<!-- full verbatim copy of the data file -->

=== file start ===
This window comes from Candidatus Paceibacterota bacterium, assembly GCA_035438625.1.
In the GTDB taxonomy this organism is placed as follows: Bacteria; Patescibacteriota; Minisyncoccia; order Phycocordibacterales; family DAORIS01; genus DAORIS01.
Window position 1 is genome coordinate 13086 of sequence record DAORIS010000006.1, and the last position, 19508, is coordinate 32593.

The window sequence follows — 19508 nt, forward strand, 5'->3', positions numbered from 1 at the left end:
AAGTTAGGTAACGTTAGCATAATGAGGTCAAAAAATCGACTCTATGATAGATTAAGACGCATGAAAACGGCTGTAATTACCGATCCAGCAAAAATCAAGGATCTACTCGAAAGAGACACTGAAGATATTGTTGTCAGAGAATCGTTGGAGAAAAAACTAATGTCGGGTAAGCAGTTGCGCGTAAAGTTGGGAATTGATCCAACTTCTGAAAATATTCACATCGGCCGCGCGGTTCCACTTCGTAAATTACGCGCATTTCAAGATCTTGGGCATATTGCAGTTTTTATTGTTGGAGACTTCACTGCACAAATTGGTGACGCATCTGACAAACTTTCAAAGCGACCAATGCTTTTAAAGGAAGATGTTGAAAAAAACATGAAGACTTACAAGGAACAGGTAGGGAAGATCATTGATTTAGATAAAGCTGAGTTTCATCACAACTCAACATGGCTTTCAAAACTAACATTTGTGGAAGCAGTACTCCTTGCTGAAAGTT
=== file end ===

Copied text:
This window comes from Candidatus Paceibacterota bacterium, assembly GCA_035438625.1.
In the GTDB taxonomy this organism is placed as follows: Bacteria; Patescibacteriota; Minisyncoccia; order Phycocordibacterales; family DAORIS01; genus DAORIS01.
Window position 1 is genome coordinate 13086 of sequence record DAORIS010000006.1, and the last position, 19508, is coordinate 32593.

The window sequence follows — 19508 nt, forward strand, 5'->3', positions numbered from 1 at the left end:
AAGTTAGGTAACGTTAGCATAATGAGGTCAAAAAATCGACTCTATGATAGATTAAGACGCATGAAAACGGCTGTAATTACCGATCCAGCAAAAATCAAGGATCTACTCGAAAGAGACACTGAAGATATTGTTGTCAGAGAATCGTTGGAGAAAAAACTAATGTCGGGTAAGCAGTTGCGCGTAAAGTTGGGAATTGATCCAACTTCTGAAAATATTCACATCGGCCGCGCGGTTCCACTTCGTAAATTACGCGCATTTCAAGATCTTGGGCATATTGCAGTTTTTATTGTTGGAGACTTCACTGCACAAATTGGTGACGCATCTGACAAACTTTCAAAGCGACCAATGCTTTTAAAGGAAGATGTTGAAAAAAACATGAAGACTTACAAGGAACAGGTAGGGAAGATCATTGATTTAGATAAAGCTGAGTTTCATCACAACTCAACATGGCTTTCAAAACTAACATTTGTGGAAGCAGTACTCCTTGCTGAAAGTT